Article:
My perspective - Of combines and code

Kate Jackman - Atkinson
Neepawa Banner & Press

What do a tractor and Microsoft Word have in common? A lot, if equipment manufacturers get their way. For close to a decade, automobile manufacturers have been governed by Right to Repair legislation. In Canada, this voluntary agreement came into effect in 2009 and requires manufacturers to make key software and training available to independent garages, which allows someone other than the dealership to access a vehicle’s software in order to diagnose and repair problems.  Given the increasing level of computer control on modern vehicles, such access is required for almost all repairs. Automobile owners can also take it one step further, all vehicles must use the same data port, meaning owners can purchase inexpensive scanners to do their own diagnostics.

Read more: My perspective - Of combines and code

Right in the centre - Canada Post lowers service one more time

Ken Waddell
Neepawa Banner & Press

Canada’s newspaper industry and rural Canada has had a strained relationship with Canada Post for several decades. Canada Post has been involved in a self-inflicted downward spiral for a long time. They slipped a notch lower this month. Canada Post is reducing its services yet again to rural Canada. They have reduced the number of truck deliveries in and out of rural post offices and have drastically changed their schedules. Many post offices will get fewer deliveries and pick ups and while the reduced schedule is one factor, the change in schedule is disruptive to say the least. This paper delivers a large number of copies through the post office.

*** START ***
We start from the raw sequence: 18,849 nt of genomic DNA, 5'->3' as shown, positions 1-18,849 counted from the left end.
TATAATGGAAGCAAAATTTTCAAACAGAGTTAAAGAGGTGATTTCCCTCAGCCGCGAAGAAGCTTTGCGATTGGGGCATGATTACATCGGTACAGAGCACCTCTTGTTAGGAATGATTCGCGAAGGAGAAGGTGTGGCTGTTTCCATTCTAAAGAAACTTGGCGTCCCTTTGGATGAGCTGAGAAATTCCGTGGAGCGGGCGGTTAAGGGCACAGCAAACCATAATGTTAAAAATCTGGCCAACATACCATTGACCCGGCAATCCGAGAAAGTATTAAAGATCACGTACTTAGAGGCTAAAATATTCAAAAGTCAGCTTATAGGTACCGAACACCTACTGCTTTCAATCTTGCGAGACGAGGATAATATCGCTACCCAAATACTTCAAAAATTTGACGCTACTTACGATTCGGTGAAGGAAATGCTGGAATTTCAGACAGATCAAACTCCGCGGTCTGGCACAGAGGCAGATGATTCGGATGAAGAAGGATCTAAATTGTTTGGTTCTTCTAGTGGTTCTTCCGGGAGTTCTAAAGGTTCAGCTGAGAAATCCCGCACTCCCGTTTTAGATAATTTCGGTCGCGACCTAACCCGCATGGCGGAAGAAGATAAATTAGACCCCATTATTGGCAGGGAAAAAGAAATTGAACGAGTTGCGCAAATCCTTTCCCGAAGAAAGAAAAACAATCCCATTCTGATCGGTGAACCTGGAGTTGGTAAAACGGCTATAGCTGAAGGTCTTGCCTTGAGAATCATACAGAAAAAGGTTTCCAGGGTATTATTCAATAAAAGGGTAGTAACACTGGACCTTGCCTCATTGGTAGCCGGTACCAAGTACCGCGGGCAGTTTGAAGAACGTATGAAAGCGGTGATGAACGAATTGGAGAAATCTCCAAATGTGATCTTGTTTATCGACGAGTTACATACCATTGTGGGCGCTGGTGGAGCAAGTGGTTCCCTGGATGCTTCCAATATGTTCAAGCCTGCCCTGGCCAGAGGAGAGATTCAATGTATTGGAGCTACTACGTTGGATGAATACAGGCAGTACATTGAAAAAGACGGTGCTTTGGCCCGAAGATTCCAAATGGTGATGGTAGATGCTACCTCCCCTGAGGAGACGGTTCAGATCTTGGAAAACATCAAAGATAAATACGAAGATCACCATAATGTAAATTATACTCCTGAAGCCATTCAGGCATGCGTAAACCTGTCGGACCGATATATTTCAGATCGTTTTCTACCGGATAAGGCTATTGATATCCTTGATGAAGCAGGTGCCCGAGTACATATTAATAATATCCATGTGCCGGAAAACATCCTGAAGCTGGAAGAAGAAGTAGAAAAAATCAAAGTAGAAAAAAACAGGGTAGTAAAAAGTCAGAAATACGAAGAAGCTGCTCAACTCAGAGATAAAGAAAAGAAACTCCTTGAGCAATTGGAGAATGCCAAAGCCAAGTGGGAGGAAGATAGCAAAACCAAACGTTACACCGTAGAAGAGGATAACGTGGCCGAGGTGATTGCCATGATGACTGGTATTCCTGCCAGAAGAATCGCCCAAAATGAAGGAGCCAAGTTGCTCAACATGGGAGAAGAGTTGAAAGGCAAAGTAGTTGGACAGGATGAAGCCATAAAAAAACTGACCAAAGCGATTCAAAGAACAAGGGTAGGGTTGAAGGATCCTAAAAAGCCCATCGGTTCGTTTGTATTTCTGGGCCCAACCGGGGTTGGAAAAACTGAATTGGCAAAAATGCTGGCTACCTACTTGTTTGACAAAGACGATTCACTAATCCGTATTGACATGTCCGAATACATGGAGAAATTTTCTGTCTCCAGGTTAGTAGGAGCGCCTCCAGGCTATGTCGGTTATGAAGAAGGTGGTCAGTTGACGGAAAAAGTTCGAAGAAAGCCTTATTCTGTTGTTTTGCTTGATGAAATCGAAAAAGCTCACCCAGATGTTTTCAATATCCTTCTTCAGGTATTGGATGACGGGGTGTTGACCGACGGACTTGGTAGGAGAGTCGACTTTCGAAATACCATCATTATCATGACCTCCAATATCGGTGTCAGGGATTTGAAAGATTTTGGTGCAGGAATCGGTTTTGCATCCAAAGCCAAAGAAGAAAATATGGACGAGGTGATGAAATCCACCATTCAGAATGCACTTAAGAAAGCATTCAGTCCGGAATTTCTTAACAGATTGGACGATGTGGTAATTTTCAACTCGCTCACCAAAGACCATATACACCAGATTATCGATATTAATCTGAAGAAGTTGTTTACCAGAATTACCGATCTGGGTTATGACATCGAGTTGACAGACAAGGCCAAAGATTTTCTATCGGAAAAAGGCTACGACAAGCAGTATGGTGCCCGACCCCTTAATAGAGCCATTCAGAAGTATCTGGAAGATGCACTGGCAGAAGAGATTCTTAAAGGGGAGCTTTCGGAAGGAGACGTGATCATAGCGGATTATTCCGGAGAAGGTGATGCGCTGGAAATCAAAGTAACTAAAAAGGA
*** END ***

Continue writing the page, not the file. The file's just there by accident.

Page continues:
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Thumbs up, Thumbs down - February 23, 2018

Submitted 
Neepawa Banner & Press

Thumbs up to the Town of Neepawa and all the volunteers for the wonderful activities provided on Family Day.  After skating, trying the obstacle course and playing on the snow hill, we enjoyed free hotdogs and hot chocolate. It was a great afternoon. Thank you!

Maggie Mabon
Neepawa, MB

Letters - CPP hike cost could be greater than government projections

Ted Mallett
CFIB Chief Economist

The federal government has likely underestimated the negative impact on jobs of the planned Canada Pension Plan (CPP) increases, according to a new analysis from the Canadian Federation of Independent Business (CFIB). Starting in 2019, CPP premiums will rise for five straight years, followed by another two years where the maximum amount of income CPP premiums are levied upon will increase.

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Homebodies - “In a gentle way you can shake the world.” - Gandhi

Rita Friesen
Neepawa Banner & Press

Which one of us has never desired, at times deeply, to shake the world, at least shake our world? Elzeard Bouffier, a humble shepherd, turned a wilderness into a lush forest. In a lifetime spanning two World Wars, while madmen killed each other for world power, this individual quietly and anonymously brought his world back to life, planting one acorn at a time. He not only created natural beauty, but contributed to healing an entire town that had fallen into despair. One man, working gently, living day to day, seeding love wherever he went.

Read more: Homebodies - “In a gentle way you can shake the world.” - Gandhi